Investigation on TV

RTP: 22 minutes of silence

The State-owned television took 22 minutes to mention the Freeport case. The news that was read out by José Rodrigues dos Santos was based on the note from DCIAP - Central Department for Penal Investigation and Action -, where magistrate Cândida Almeida clarifies that Thursday's searches were made under the initiative of the Portuguese authorities, although it confirms that a rogatory letter from the English police was received. And the news closed with a brief summary of the Freeport case.

SIC: Freeport with full steam ahead

The tv station that is located in Carnaxide recalled the licensing process of Freeport, three days before the election of 2002. It mentioned a report with 53 pages that had been elaborated by the Environment Ministry that awaited evaluations from various entities. Within the deadline that had been set by the Government, the 14th of March, four days were left. Nevertheless, the process went ahead to secretary of State for the Environment Rui Gonçalves. Days later, it was approved by the government.

PS electoral campaign under suspicion

The investigations into the Freeport case indicate that PS may also have been contemplated with part of the four million Euros of commissions that have apparently been paid to several entities that intervened in the licensing process of the largest outlet in Europe.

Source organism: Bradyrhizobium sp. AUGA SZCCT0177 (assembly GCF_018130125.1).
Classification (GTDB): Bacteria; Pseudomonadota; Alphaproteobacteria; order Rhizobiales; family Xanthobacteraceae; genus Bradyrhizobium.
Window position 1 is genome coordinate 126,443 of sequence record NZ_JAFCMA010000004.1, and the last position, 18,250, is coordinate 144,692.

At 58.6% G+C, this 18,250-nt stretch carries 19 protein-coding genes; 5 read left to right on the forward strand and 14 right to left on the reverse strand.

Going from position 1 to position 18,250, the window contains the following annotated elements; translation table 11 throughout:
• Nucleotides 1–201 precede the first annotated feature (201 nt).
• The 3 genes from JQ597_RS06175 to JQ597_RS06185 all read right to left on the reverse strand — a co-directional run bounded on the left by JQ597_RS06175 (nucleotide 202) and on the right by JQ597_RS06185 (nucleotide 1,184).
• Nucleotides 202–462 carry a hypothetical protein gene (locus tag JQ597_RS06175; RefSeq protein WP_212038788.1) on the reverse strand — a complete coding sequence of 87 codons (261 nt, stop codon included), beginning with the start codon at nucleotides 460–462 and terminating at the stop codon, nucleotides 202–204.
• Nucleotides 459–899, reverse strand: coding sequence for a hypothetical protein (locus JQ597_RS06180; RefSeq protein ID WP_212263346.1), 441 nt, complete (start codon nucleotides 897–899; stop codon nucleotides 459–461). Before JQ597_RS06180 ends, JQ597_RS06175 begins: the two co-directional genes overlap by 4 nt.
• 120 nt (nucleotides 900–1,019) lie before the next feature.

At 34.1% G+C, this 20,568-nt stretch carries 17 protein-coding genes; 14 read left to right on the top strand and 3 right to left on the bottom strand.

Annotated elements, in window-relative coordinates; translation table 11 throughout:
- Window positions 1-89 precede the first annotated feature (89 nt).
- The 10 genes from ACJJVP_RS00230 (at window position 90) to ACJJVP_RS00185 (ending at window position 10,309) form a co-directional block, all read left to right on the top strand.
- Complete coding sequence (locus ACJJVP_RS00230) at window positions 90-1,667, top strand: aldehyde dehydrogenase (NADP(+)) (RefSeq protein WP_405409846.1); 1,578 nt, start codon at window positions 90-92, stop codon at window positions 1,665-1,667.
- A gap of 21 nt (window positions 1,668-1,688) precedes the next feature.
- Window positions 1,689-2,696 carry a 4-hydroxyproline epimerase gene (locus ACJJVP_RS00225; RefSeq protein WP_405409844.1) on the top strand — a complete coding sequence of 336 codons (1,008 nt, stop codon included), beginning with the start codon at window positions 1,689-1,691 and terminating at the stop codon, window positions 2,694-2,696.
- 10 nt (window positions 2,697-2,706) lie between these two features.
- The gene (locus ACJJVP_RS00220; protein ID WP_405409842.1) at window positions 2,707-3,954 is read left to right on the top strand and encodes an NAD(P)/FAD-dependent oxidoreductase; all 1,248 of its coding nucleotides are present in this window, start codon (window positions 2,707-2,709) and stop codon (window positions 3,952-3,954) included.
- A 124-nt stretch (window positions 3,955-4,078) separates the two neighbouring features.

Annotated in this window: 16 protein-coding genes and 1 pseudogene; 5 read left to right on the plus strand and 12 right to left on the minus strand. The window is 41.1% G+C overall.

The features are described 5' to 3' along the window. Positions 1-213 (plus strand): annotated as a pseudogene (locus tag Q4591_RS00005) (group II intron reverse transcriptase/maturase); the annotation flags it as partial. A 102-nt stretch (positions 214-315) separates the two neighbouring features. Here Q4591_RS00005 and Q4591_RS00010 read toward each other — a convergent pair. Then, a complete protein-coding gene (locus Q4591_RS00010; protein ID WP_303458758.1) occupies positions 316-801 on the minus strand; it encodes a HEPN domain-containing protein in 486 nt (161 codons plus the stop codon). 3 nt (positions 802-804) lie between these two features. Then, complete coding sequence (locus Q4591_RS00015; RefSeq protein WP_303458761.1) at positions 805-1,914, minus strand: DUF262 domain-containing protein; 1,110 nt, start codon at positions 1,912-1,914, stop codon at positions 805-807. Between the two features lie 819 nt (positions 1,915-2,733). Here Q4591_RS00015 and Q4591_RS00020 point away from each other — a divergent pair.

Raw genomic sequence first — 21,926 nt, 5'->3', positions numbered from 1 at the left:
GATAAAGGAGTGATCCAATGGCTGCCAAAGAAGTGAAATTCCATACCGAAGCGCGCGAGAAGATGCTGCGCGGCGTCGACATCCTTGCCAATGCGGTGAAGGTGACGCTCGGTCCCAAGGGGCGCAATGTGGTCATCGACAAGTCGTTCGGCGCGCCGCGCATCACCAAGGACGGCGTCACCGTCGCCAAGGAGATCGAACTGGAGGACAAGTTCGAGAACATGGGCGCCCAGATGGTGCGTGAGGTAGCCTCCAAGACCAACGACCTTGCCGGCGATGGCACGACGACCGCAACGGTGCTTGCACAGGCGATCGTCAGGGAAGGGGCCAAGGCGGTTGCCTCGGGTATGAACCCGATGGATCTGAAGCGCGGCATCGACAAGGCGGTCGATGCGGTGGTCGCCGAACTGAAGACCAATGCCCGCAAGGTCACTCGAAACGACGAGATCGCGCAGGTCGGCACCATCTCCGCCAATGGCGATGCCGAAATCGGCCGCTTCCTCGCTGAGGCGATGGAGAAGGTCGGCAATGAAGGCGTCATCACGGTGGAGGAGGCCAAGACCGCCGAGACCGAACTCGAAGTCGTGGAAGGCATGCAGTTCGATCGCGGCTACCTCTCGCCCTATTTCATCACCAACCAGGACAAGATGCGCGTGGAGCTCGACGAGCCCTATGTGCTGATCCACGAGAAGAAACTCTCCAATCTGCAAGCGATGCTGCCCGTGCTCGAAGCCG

As far as CM was able to establish, the suspicions point towards the firm of Júlio Coelho Monteiro, José Sócrates' uncle, having been one of the vehicles that were used to circulate the money through offshore companies.

In essence, the money left Portugal into England, through ISA - Investimentos Imobiliários, a construction firm based in Setúbal, where from it was transfered to offshores that are the property of Júlio Monteiro himself.

If this route for the money is confirmed, the investigators will find it extremely difficult to discover its final destiny. From a firm that is based in a fiscal paradise, like the Cayman Islands or Gibraltar, the trace of the money that was destined for possible commissions becomes undetectable. The PM [Public Ministry] and the PJ have to do a job that many consider impossible.

The controversial DVD

A member of Freeport's board questions Charles Smith:

- What was the destiny of the millions of euros that your firm received?

Charles Smith, partner of Smith & Pedro:

- That money was used to pay commissions to everyone.

Freeport member of the board asks another question:

- How do you explain that money had to be paid?

Charles Smith hesitates but starts to tell the story

- The money was used to pay for what had been agreed upon during a meeting with minister Sócrates (he only says the second name) to facilitate the licensing of Freeport.